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Geospatial Infrastructure Management Ecosystem (GeoIME) and Digital Geological Mapping

A special issue of Remote Sensing (ISSN 2072-4292). This special issue belongs to the section "Remote Sensing in Geology, Geomorphology and Hydrology".

Deadline for manuscript submissions: closed (30 June 2021) | Viewed by 6735

Special Issue Editors


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Guest Editor
1. Department of Surveying and Geoinformatics, Faculty of Geosciences and Environmental Engineering, Southwest Jiaotong University, The Western Park of the Hi-Tech Industrial Development Zone, Chengdu 611756, China
2. Mobile Sensing and Geodata Science Lab, Department of Geography and Environmental Management, University of Waterloo, Waterloo, ON, Canada
Interests: LiDAR processing and applications; drone, remote sensing and GIS of geoenvironmental hazards and disaster management; sustainable development goals (SDGs) 2030; development of algorithms; models; software; GeoAI; Web App, Geo App and smart mapping, and application beyond
Special Issues, Collections and Topics in MDPI journals

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Guest Editor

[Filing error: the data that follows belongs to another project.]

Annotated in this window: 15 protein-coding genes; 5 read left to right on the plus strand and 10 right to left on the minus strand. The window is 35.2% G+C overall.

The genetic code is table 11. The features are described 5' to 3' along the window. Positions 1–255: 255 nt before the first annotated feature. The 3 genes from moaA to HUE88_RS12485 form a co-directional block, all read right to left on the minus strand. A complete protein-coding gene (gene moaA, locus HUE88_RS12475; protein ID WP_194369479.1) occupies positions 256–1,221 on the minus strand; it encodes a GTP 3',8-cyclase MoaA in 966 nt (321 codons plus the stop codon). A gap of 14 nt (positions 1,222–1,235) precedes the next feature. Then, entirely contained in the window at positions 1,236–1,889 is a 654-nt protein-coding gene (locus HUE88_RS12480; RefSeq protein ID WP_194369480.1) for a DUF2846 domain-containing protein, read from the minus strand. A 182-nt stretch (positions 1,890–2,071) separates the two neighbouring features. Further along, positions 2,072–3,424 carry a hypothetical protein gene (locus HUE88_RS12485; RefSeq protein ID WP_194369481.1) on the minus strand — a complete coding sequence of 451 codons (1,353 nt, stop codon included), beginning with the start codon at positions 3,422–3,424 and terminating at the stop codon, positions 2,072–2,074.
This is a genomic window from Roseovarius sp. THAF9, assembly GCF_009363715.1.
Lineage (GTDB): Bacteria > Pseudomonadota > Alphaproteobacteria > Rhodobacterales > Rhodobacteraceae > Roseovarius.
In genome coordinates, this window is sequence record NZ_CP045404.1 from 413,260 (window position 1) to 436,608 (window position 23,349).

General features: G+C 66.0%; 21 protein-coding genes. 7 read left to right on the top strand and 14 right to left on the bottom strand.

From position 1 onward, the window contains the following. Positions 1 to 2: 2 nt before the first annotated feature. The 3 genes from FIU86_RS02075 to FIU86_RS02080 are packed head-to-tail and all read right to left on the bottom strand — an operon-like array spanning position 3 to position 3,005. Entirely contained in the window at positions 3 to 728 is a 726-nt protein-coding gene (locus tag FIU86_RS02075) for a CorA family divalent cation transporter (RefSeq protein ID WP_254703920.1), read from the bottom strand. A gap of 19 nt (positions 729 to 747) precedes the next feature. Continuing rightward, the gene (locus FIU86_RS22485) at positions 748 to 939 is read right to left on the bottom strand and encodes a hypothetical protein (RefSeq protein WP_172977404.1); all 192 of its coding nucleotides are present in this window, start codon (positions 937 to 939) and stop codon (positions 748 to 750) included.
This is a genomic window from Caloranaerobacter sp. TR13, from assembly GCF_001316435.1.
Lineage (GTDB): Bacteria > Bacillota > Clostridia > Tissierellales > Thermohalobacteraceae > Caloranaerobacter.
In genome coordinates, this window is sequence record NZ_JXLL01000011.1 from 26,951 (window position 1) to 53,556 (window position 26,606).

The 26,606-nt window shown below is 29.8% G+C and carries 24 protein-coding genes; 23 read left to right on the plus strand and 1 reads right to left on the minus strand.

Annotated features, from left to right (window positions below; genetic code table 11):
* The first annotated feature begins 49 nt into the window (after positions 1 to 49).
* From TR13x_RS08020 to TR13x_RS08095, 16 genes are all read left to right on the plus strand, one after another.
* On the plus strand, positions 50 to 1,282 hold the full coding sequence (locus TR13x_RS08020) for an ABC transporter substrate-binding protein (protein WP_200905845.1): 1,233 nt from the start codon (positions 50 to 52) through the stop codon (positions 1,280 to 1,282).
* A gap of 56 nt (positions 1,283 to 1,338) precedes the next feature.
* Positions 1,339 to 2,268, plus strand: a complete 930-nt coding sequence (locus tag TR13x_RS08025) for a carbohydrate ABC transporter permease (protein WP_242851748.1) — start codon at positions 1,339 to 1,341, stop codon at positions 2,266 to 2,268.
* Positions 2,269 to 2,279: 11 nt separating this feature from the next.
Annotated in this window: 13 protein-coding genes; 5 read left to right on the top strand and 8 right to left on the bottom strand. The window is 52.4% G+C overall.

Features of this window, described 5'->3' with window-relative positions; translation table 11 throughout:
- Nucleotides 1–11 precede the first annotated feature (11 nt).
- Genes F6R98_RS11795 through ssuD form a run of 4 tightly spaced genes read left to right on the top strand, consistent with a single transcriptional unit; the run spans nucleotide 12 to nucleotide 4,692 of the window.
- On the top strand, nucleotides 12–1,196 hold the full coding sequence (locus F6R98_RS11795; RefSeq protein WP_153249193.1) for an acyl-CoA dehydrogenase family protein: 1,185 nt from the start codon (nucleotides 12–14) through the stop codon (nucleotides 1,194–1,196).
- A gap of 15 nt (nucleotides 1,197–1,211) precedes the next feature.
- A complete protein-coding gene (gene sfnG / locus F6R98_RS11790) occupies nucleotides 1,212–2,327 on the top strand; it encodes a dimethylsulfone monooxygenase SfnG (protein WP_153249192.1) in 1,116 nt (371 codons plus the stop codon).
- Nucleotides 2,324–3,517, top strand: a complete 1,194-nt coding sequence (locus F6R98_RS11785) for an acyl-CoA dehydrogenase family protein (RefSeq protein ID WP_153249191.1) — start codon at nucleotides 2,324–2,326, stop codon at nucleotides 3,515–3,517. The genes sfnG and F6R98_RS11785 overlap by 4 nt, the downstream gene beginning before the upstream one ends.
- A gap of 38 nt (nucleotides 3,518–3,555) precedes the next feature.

Faculty of Geosciences and Environmental Engineering, Southwest Jiaotong University, The Western Park of the Hi-Tech Industrial Development Zone, Chengdu 611756, Sichuan, China
Interests: In-SAR satellite data processing; InSAR monitoring earthquake; landslide and rock-glacier; deformation changes monitoring; ground subsidence of high-speed railway; GNSS; UAV

E-Mail Website
Guest Editor
Geospatial Sensing and Data Intelligence Lab, Faculty of Environment, University of Waterloo, 200 University Avenue West, Waterloo, ON N2L 3G1, Canada
Interests: LiDAR remote sensing; point cloud understanding; deep learning; 3D vision; HD maps for smart cities and autonomous vehicles
Special Issues, Collections and Topics in MDPI journals

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Associate Guest Editor
Faculty of Geosciences and Environmental Engineering, Southwest Jiaotong University, The Western Park of the Hi-Tech Industrial Development Zone, Chengdu 611756, Sichuan, China